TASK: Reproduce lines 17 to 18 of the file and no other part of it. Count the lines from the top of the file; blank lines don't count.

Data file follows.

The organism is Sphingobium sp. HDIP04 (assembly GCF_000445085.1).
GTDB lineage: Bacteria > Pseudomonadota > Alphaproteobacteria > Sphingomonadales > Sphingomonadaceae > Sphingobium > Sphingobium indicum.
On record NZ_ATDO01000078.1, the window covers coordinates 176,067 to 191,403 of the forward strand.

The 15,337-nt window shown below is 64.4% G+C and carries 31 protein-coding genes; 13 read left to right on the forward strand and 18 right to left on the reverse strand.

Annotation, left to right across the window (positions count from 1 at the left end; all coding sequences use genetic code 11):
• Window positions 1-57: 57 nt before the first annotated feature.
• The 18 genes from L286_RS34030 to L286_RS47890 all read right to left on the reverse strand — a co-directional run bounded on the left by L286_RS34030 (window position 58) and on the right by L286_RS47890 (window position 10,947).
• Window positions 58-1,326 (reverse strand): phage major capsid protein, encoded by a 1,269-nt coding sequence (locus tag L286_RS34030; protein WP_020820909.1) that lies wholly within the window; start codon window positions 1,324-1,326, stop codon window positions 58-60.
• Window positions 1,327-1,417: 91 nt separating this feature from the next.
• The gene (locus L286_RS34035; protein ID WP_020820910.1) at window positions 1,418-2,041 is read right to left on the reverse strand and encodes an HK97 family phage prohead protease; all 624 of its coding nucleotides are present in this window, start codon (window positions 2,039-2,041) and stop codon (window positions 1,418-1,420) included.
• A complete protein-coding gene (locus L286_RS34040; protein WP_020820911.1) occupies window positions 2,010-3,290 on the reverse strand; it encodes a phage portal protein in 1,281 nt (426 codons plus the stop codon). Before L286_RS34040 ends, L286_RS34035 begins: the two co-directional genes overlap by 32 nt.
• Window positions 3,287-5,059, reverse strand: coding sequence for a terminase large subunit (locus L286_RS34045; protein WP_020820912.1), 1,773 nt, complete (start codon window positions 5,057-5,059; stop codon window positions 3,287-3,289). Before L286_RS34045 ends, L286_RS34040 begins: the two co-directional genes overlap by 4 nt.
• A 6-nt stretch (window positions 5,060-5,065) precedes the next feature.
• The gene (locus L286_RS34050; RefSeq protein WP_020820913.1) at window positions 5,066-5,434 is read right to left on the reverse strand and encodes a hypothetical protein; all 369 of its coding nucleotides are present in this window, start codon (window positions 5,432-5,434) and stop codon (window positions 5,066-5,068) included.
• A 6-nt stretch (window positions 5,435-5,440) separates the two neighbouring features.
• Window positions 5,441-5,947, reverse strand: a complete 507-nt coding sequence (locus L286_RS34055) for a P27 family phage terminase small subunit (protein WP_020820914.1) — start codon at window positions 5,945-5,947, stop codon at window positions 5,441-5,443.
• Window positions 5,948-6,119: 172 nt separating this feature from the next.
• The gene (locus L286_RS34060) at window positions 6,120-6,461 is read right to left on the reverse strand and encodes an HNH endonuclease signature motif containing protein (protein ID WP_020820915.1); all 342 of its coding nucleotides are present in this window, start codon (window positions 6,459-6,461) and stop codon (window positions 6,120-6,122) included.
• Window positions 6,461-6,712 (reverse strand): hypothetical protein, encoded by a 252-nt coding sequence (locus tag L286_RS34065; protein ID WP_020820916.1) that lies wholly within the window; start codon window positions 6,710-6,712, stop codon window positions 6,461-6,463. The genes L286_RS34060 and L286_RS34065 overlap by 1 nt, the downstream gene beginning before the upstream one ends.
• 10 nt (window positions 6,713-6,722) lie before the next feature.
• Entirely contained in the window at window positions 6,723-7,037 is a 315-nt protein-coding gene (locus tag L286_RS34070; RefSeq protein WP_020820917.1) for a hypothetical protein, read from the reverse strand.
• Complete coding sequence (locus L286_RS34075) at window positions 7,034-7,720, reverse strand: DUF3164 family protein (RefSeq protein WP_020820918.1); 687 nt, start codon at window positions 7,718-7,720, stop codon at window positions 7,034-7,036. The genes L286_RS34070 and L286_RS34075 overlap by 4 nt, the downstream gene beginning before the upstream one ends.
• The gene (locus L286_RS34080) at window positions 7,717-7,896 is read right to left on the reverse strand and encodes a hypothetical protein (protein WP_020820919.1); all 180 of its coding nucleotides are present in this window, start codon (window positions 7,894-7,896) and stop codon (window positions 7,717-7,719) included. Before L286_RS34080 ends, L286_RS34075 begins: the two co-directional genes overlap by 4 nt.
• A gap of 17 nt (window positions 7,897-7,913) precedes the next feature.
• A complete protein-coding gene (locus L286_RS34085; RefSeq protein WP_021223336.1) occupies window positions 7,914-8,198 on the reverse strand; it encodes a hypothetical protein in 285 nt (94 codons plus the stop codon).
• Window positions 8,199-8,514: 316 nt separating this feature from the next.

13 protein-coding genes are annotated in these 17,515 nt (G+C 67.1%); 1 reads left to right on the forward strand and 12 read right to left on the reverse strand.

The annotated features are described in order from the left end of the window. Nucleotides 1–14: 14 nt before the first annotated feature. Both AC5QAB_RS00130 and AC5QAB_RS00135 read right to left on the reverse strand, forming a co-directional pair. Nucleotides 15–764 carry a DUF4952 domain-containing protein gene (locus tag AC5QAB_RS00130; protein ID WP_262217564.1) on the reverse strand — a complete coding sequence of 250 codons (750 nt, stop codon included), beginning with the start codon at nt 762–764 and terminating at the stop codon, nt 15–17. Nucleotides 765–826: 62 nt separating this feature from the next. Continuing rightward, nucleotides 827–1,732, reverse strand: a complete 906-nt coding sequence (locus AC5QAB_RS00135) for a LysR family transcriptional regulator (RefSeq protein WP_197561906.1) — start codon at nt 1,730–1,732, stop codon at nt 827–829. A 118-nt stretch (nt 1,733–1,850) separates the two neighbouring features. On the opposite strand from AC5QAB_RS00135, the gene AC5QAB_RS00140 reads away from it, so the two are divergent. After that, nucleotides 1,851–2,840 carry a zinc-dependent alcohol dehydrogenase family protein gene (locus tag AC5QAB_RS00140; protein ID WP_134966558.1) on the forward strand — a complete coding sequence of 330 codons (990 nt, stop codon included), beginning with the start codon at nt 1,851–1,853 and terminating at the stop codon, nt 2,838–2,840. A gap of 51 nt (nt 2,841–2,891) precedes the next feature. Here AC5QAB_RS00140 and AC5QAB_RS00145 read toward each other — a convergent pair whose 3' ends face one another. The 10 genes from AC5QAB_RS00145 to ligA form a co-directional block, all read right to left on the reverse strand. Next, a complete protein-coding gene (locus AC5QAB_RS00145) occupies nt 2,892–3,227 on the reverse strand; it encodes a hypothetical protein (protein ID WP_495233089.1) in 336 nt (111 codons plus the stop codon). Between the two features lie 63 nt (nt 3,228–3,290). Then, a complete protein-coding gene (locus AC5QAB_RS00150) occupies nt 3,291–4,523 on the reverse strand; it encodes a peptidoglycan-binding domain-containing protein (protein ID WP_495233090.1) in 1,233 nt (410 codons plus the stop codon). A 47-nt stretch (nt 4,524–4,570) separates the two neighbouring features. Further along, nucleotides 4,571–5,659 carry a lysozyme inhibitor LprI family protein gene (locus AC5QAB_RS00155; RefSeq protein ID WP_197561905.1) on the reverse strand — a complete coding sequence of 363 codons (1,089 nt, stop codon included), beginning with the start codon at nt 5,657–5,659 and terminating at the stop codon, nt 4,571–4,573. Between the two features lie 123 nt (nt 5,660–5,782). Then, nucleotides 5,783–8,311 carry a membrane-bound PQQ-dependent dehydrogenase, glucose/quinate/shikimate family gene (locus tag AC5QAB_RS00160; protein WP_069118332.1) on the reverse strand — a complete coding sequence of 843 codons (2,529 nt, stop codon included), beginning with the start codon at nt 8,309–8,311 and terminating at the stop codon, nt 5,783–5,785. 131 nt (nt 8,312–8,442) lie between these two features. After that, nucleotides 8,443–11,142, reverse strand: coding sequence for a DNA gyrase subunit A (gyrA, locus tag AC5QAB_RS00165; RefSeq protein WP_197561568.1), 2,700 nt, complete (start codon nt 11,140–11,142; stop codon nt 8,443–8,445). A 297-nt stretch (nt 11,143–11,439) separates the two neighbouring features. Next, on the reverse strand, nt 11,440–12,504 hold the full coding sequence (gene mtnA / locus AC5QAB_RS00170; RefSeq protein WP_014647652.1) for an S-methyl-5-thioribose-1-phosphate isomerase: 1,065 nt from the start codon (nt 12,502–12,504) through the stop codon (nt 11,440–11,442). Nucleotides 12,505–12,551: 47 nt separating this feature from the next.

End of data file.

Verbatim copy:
• Window positions 5,948-6,119: 172 nt separating this feature from the next.
• The gene (locus L286_RS34060) at window positions 6,120-6,461 is read right to left on the reverse strand and encodes an HNH endonuclease signature motif containing protein (protein ID WP_020820915.1); all 342 of its coding nucleotides are present in this window, start codon (window positions 6,459-6,461) and stop codon (window positions 6,120-6,122) included.